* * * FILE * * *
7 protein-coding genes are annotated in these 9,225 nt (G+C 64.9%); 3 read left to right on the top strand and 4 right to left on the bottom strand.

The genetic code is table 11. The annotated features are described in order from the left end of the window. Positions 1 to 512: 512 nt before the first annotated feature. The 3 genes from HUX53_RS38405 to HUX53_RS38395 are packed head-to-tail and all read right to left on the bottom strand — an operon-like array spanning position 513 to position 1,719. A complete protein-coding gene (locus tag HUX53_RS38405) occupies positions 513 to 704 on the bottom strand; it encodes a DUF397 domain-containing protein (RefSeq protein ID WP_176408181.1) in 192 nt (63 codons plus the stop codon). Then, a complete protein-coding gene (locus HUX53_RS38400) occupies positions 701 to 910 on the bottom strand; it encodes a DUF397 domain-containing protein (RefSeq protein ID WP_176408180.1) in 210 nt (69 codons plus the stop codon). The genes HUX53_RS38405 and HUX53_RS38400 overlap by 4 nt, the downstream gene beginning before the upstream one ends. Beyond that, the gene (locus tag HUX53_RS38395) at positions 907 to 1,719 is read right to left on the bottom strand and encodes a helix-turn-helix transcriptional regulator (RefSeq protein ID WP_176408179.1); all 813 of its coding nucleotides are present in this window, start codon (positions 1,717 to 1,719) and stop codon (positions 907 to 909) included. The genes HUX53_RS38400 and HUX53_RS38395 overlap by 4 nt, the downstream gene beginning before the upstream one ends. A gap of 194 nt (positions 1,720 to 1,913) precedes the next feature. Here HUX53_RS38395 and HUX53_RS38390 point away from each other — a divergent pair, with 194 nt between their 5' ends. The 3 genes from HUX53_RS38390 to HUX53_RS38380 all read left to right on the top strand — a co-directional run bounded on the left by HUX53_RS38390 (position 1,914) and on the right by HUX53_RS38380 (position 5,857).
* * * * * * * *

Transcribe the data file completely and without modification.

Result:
7 protein-coding genes are annotated in these 9,225 nt (G+C 64.9%); 3 read left to right on the top strand and 4 right to left on the bottom strand.

The genetic code is table 11. The annotated features are described in order from the left end of the window. Positions 1 to 512: 512 nt before the first annotated feature. The 3 genes from HUX53_RS38405 to HUX53_RS38395 are packed head-to-tail and all read right to left on the bottom strand — an operon-like array spanning position 513 to position 1,719. A complete protein-coding gene (locus tag HUX53_RS38405) occupies positions 513 to 704 on the bottom strand; it encodes a DUF397 domain-containing protein (RefSeq protein ID WP_176408181.1) in 192 nt (63 codons plus the stop codon). Then, a complete protein-coding gene (locus HUX53_RS38400) occupies positions 701 to 910 on the bottom strand; it encodes a DUF397 domain-containing protein (RefSeq protein ID WP_176408180.1) in 210 nt (69 codons plus the stop codon). The genes HUX53_RS38405 and HUX53_RS38400 overlap by 4 nt, the downstream gene beginning before the upstream one ends. Beyond that, the gene (locus tag HUX53_RS38395) at positions 907 to 1,719 is read right to left on the bottom strand and encodes a helix-turn-helix transcriptional regulator (RefSeq protein ID WP_176408179.1); all 813 of its coding nucleotides are present in this window, start codon (positions 1,717 to 1,719) and stop codon (positions 907 to 909) included. The genes HUX53_RS38400 and HUX53_RS38395 overlap by 4 nt, the downstream gene beginning before the upstream one ends. A gap of 194 nt (positions 1,720 to 1,913) precedes the next feature. Here HUX53_RS38395 and HUX53_RS38390 point away from each other — a divergent pair, with 194 nt between their 5' ends. The 3 genes from HUX53_RS38390 to HUX53_RS38380 all read left to right on the top strand — a co-directional run bounded on the left by HUX53_RS38390 (position 1,914) and on the right by HUX53_RS38380 (position 5,857).